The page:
122: Quirky Girls
Title text: Romantic comedy heroines, I'm talking to you.
This is a fairly classic play on what people say they want isn't always what they mean they want. As per the comic, this is particularly true when it comes to the generalization of wanting someone "different." When Megan opens up to the other character and says how she is "different," she is met with a stereotypical, but more accurate, response of his definition of "different."
The title text refers to characters in the famously cliched plot lines of romantic comedies where often the male lead is "uptight" and the female lead is "quirky," and the course of the plot involves the male lead learning to loosen up in order to properly fall in love with the female lead (the same set-up with the genders reversed is also common). Since these movies tend to follow very strict conventions, the definitions of "uptight" (has an office job, is afraid of confronting his boss, timid in public venues, etc.) and "quirky" (abnormally friendly with strangers, loves art, isn't afraid to make a spectacle of herself for fun, etc.) are just as limited and stereotyped as any other characters. This mirrors Megan's frustration that "acceptably quirky" is so narrowly defined.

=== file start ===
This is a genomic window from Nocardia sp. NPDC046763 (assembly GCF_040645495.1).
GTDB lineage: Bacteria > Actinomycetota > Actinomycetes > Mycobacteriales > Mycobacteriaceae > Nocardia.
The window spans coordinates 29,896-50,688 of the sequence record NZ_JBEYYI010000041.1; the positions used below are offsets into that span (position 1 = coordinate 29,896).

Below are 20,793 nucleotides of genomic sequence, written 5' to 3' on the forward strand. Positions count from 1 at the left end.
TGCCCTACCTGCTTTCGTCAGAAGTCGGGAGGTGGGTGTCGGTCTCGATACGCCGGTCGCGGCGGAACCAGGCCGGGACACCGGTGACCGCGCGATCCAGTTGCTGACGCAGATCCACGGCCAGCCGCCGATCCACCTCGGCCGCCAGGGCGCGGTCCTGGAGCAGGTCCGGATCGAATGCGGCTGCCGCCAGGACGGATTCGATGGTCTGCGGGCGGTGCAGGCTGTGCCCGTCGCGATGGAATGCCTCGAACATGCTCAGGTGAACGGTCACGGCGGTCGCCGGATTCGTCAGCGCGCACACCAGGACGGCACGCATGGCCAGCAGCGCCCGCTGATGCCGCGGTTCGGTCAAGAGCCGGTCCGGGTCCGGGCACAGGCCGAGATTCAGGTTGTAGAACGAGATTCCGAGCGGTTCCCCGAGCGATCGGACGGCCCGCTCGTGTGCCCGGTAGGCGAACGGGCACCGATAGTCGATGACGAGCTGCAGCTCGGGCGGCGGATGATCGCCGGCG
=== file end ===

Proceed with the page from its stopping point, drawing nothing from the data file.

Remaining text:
- [Megan and a man with a thinning head of hair are talking, looking at a group of two men and a woman standing further away. The woman is on a table and the two men are looking at her.]
- Guy: I love that girl. She's not afraid to be quirky and different.
- Megan: You know, I'm active in street theatre and I collect and paint Asian dolls.
- Guy: ...Okay, I didn't actually mean be different. I just want silly and entertaining on command now and then.
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I'll just leave this link to ManicPixieDreamGirl here: 220.127.116.11 12:47, 19 July 2015 (UTC)
One of the few tropes that have a Wikipedia article. Nafedalbi (talk) 14:32, 25 April 2022 (UTC)Nafedalbi